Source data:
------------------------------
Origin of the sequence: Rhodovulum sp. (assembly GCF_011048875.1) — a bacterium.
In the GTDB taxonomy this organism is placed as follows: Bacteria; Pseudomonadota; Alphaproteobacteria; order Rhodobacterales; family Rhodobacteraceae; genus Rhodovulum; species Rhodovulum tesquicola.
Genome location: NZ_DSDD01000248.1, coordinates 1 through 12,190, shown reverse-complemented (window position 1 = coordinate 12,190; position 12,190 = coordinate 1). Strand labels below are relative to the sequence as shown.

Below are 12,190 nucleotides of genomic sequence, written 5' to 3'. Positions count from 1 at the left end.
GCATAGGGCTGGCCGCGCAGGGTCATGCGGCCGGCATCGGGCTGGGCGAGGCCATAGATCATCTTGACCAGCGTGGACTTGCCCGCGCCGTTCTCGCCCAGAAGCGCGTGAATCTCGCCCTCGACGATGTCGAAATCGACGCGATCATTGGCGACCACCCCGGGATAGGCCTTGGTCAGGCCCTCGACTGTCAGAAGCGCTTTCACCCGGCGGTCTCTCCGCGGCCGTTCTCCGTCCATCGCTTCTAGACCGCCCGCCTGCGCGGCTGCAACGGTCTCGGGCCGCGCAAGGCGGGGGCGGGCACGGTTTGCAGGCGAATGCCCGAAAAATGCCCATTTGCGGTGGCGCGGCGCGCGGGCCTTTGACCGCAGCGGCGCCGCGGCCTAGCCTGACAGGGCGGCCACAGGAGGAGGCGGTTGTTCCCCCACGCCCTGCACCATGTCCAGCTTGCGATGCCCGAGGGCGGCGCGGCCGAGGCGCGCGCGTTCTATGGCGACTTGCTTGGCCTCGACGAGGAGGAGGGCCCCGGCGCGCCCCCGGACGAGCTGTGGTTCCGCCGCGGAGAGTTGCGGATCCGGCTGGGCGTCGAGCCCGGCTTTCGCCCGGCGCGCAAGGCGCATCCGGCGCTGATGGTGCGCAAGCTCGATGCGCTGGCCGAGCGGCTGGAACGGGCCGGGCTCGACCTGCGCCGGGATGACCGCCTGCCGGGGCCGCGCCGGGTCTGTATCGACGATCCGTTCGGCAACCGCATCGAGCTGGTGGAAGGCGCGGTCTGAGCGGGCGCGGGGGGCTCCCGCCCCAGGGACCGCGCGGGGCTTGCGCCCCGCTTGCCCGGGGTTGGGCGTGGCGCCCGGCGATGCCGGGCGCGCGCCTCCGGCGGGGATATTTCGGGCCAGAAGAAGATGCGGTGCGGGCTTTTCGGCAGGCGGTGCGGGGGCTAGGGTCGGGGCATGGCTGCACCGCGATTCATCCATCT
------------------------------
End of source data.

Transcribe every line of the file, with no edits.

Origin of the sequence: Rhodovulum sp. (assembly GCF_011048875.1) — a bacterium.
In the GTDB taxonomy this organism is placed as follows: Bacteria; Pseudomonadota; Alphaproteobacteria; order Rhodobacterales; family Rhodobacteraceae; genus Rhodovulum; species Rhodovulum tesquicola.
Genome location: NZ_DSDD01000248.1, coordinates 1 through 12,190, shown reverse-complemented (window position 1 = coordinate 12,190; position 12,190 = coordinate 1). Strand labels below are relative to the sequence as shown.

Below are 12,190 nucleotides of genomic sequence, written 5' to 3'. Positions count from 1 at the left end.
GCATAGGGCTGGCCGCGCAGGGTCATGCGGCCGGCATCGGGCTGGGCGAGGCCATAGATCATCTTGACCAGCGTGGACTTGCCCGCGCCGTTCTCGCCCAGAAGCGCGTGAATCTCGCCCTCGACGATGTCGAAATCGACGCGATCATTGGCGACCACCCCGGGATAGGCCTTGGTCAGGCCCTCGACTGTCAGAAGCGCTTTCACCCGGCGGTCTCTCCGCGGCCGTTCTCCGTCCATCGCTTCTAGACCGCCCGCCTGCGCGGCTGCAACGGTCTCGGGCCGCGCAAGGCGGGGGCGGGCACGGTTTGCAGGCGAATGCCCGAAAAATGCCCATTTGCGGTGGCGCGGCGCGCGGGCCTTTGACCGCAGCGGCGCCGCGGCCTAGCCTGACAGGGCGGCCACAGGAGGAGGCGGTTGTTCCCCCACGCCCTGCACCATGTCCAGCTTGCGATGCCCGAGGGCGGCGCGGCCGAGGCGCGCGCGTTCTATGGCGACTTGCTTGGCCTCGACGAGGAGGAGGGCCCCGGCGCGCCCCCGGACGAGCTGTGGTTCCGCCGCGGAGAGTTGCGGATCCGGCTGGGCGTCGAGCCCGGCTTTCGCCCGGCGCGCAAGGCGCATCCGGCGCTGATGGTGCGCAAGCTCGATGCGCTGGCCGAGCGGCTGGAACGGGCCGGGCTCGACCTGCGCCGGGATGACCGCCTGCCGGGGCCGCGCCGGGTCTGTATCGACGATCCGTTCGGCAACCGCATCGAGCTGGTGGAAGGCGCGGTCTGAGCGGGCGCGGGGGGCTCCCGCCCCAGGGACCGCGCGGGGCTTGCGCCCCGCTTGCCCGGGGTTGGGCGTGGCGCCCGGCGATGCCGGGCGCGCGCCTCCGGCGGGGATATTTCGGGCCAGAAGAAGATGCGGTGCGGGCTTTTCGGCAGGCGGTGCGGGGGCTAGGGTCGGGGCATGGCTGCACCGCGATTCATCCATCT